Support Persons might, to fulfil their role effectively, need to keep a written record of what they do or key points from some meetings. If the Support Person is a volunteer undertaking the role for the diocese or other Church Body, they should share their recordings with both the victim or survivor and the DSA / CSA / Relevant Church Body concerned. The Church Body must make sure that the Support Person is able to record and transfer this information securely.
If the Support Person comes from another organisation, the DSA / CSA / Relevant Church Body is responsible for ensuring the contract with that organisation addresses issues of information sharing and security.
Matching and information
The DSA or CSA should produce written information about the Support Person role which can be shared with other Church Bodies. This can include details about what the Support Person can offer, explanation of their independence from clergy or safeguarding investigations, their training and their approaches to confidentiality and anonymity.
Before being assigned a Support Person, the nature of the role and who will discharge it should be discussed with the survivor or victim. They should decide if and how they want to engage with the Support Person. If the initial offer is declined by the victim or survivor, at key points in the safeguarding process, DSAs and CSAs should re-offer them the Support Person role. For example, if a case goes to court.
Victims and survivors may not want to work with a Support Person who is a member of clergy and therefore this should be discussed with them.
If a victim or survivor accepts the offer of a Support Person, it is recommended that a written description of the Support Person’s specific agreed role and responsibilities in respect of that victim or survivor should be provided to them. Another recommendation is that this document should set out the position on information sharing and security as described above. It should also indicate the expected period of time that the Support Person will be involved with the victim or survivor. When the involvement of the Support Person ends, it is important that this is handled well so that it does not have an adverse impact on the victim or survivor.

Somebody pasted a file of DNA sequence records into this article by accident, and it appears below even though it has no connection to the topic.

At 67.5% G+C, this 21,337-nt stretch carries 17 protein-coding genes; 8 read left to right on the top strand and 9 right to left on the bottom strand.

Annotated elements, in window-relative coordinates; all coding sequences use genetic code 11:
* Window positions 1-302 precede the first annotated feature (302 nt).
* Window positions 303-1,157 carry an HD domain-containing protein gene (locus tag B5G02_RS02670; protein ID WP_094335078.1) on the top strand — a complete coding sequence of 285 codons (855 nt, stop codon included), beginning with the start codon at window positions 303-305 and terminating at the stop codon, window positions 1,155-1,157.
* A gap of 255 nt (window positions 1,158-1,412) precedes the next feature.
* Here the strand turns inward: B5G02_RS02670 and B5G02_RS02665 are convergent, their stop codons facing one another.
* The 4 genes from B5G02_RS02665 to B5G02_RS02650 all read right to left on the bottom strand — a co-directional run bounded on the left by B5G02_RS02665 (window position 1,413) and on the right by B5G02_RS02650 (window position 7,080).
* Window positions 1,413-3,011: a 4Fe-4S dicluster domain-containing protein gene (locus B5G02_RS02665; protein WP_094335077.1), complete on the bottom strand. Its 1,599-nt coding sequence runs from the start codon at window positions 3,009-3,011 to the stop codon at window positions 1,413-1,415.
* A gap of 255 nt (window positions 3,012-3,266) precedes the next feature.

Overseeing Support Persons in their role
Given that the Support Person will engage with people in distress and trauma due to abuse, they will require support and oversight (usually from the DSA or CSA) to manage the emotional impact of their role. Exactly what form this takes and the frequency of contact should be decided on a case-by-case basis.
Developing a pool of Support Persons
It is recommended that Church Bodies should review how many Support Persons they need to meet their local need and explore the option of collaboration with neighbouring dioceses or cathedrals to create an adequate pool of Support Persons.
Church Bodies should aim to have a number of volunteers in a pool in order to achieve the best possible match between victims and survivor and Support Persons. For example, some victims or survivors may prefer to work with Support Persons of the same gender, race and ethnicity or even lived experience.
This is an opportunity for Church Bodies to collaborate to develop a pool of volunteers as Support Persons to meet the needs of survivors in their respective areas. For example, a victim or survivor might not want a Support Person from the diocese (or cathedral) where they were abused but might accept one connected with a Religious Community or another cathedral. Having a pool in this way allows for the possibility of greater independence and options which will be important for some victims / survivors.
In cases where a clergy marriage ends as a result of abuse, a Bishop’s Visitor should be appointed by the Bishop to assist the spouse or partner with practical aspects of the change. This might include practical help with finding new accommodation, accessing sources of funding etc. The Bishop’s Visitor is not a Support Person but may assist with the day-to-day issues for a limited period of time.